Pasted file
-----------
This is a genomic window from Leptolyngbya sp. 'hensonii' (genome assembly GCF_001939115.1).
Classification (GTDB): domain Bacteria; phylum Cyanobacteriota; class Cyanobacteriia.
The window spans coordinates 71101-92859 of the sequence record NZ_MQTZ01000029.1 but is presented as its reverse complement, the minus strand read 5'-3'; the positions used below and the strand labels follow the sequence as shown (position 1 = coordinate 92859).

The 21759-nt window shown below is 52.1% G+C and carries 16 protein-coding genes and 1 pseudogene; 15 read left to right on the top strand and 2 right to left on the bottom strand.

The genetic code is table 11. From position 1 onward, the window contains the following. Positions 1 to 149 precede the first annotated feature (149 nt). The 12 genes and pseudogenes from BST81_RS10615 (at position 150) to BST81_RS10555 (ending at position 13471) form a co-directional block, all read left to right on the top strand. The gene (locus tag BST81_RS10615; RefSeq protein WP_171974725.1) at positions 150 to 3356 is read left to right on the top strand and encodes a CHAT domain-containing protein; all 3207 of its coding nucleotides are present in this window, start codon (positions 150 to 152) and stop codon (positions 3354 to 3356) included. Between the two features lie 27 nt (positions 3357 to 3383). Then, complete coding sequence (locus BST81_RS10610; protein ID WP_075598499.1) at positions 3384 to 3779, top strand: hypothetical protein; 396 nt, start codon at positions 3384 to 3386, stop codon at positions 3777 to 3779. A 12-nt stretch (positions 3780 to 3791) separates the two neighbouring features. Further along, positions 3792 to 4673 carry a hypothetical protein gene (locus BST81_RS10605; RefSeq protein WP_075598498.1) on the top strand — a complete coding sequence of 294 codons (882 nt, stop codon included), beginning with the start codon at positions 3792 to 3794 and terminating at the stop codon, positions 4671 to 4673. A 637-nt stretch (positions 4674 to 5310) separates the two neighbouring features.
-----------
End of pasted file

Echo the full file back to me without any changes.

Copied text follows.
This is a genomic window from Leptolyngbya sp. 'hensonii' (genome assembly GCF_001939115.1).
Classification (GTDB): domain Bacteria; phylum Cyanobacteriota; class Cyanobacteriia.
The window spans coordinates 71101-92859 of the sequence record NZ_MQTZ01000029.1 but is presented as its reverse complement, the minus strand read 5'-3'; the positions used below and the strand labels follow the sequence as shown (position 1 = coordinate 92859).

The 21759-nt window shown below is 52.1% G+C and carries 16 protein-coding genes and 1 pseudogene; 15 read left to right on the top strand and 2 right to left on the bottom strand.

The genetic code is table 11. From position 1 onward, the window contains the following. Positions 1 to 149 precede the first annotated feature (149 nt). The 12 genes and pseudogenes from BST81_RS10615 (at position 150) to BST81_RS10555 (ending at position 13471) form a co-directional block, all read left to right on the top strand. The gene (locus tag BST81_RS10615; RefSeq protein WP_171974725.1) at positions 150 to 3356 is read left to right on the top strand and encodes a CHAT domain-containing protein; all 3207 of its coding nucleotides are present in this window, start codon (positions 150 to 152) and stop codon (positions 3354 to 3356) included. Between the two features lie 27 nt (positions 3357 to 3383). Then, complete coding sequence (locus BST81_RS10610; protein ID WP_075598499.1) at positions 3384 to 3779, top strand: hypothetical protein; 396 nt, start codon at positions 3384 to 3386, stop codon at positions 3777 to 3779. A 12-nt stretch (positions 3780 to 3791) separates the two neighbouring features. Further along, positions 3792 to 4673 carry a hypothetical protein gene (locus BST81_RS10605; RefSeq protein WP_075598498.1) on the top strand — a complete coding sequence of 294 codons (882 nt, stop codon included), beginning with the start codon at positions 3792 to 3794 and terminating at the stop codon, positions 4671 to 4673. A 637-nt stretch (positions 4674 to 5310) separates the two neighbouring features.